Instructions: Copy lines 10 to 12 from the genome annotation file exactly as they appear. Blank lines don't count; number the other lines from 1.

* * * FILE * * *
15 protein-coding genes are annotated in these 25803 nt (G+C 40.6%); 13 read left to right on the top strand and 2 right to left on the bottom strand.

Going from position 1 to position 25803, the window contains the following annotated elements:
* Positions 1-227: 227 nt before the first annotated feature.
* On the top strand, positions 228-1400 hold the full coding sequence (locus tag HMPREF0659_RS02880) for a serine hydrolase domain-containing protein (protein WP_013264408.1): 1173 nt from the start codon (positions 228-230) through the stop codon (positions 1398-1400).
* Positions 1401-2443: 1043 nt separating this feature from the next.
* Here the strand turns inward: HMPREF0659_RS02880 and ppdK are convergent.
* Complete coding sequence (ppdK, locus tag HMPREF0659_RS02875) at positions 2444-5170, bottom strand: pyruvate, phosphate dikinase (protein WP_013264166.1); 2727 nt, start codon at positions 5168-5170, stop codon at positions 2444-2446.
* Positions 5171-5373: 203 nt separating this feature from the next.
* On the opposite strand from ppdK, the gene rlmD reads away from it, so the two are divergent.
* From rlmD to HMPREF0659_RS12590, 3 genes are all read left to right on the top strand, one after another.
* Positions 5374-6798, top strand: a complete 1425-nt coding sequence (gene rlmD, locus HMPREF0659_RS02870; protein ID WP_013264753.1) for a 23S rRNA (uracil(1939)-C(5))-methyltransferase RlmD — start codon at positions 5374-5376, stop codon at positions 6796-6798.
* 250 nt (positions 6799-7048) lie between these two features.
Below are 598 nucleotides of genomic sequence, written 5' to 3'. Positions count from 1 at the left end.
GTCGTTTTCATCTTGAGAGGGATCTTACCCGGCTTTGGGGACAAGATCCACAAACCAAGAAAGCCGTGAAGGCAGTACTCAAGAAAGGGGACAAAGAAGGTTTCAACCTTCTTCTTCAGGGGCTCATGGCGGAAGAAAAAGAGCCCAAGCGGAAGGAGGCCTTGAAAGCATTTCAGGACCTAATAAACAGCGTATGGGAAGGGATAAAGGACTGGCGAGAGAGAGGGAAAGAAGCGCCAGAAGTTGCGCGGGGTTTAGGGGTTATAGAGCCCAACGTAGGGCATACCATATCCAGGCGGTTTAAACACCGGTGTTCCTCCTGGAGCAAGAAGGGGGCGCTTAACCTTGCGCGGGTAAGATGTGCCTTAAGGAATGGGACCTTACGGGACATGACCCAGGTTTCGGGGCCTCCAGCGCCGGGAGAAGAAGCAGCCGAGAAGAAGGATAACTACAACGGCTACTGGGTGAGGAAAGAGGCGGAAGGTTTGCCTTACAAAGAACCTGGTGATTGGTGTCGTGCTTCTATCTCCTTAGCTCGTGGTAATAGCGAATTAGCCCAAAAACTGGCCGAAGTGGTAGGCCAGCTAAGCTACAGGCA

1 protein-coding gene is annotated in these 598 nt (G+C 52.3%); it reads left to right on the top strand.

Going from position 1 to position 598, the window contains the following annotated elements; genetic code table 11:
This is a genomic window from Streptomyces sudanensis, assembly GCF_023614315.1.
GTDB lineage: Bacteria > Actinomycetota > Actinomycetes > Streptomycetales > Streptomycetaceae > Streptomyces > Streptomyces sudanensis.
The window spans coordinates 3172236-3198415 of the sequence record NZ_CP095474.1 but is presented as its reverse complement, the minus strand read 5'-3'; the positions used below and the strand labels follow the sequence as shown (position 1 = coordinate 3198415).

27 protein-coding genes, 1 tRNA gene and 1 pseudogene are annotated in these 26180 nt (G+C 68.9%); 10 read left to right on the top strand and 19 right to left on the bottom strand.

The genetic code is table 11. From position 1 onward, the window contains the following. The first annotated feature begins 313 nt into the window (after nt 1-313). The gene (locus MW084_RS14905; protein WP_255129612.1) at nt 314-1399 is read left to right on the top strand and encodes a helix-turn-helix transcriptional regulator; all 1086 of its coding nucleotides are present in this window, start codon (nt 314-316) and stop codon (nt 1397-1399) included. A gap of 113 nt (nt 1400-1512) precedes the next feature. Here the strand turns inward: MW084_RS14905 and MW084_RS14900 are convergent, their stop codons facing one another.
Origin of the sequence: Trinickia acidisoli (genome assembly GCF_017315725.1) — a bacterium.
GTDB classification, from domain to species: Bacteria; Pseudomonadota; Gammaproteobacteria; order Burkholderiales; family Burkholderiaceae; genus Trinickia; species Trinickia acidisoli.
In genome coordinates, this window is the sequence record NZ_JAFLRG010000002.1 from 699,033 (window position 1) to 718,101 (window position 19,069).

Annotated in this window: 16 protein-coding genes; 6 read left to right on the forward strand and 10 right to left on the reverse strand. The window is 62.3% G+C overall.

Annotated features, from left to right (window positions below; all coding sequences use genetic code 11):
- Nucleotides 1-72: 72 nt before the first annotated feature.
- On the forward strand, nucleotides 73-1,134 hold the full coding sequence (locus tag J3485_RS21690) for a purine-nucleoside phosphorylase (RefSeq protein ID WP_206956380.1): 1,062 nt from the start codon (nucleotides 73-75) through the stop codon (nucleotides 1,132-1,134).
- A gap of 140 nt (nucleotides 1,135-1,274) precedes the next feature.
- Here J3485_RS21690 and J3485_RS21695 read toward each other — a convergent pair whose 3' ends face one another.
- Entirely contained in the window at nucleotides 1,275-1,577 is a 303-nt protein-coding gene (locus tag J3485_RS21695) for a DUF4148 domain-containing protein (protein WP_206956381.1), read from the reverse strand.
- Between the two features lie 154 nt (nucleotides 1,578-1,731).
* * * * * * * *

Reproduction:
* From rlmD to HMPREF0659_RS12590, 3 genes are all read left to right on the top strand, one after another.
* Positions 5374-6798, top strand: a complete 1425-nt coding sequence (gene rlmD, locus HMPREF0659_RS02870; protein ID WP_013264753.1) for a 23S rRNA (uracil(1939)-C(5))-methyltransferase RlmD — start codon at positions 5374-5376, stop codon at positions 6796-6798.
* 250 nt (positions 6799-7048) lie between these two features.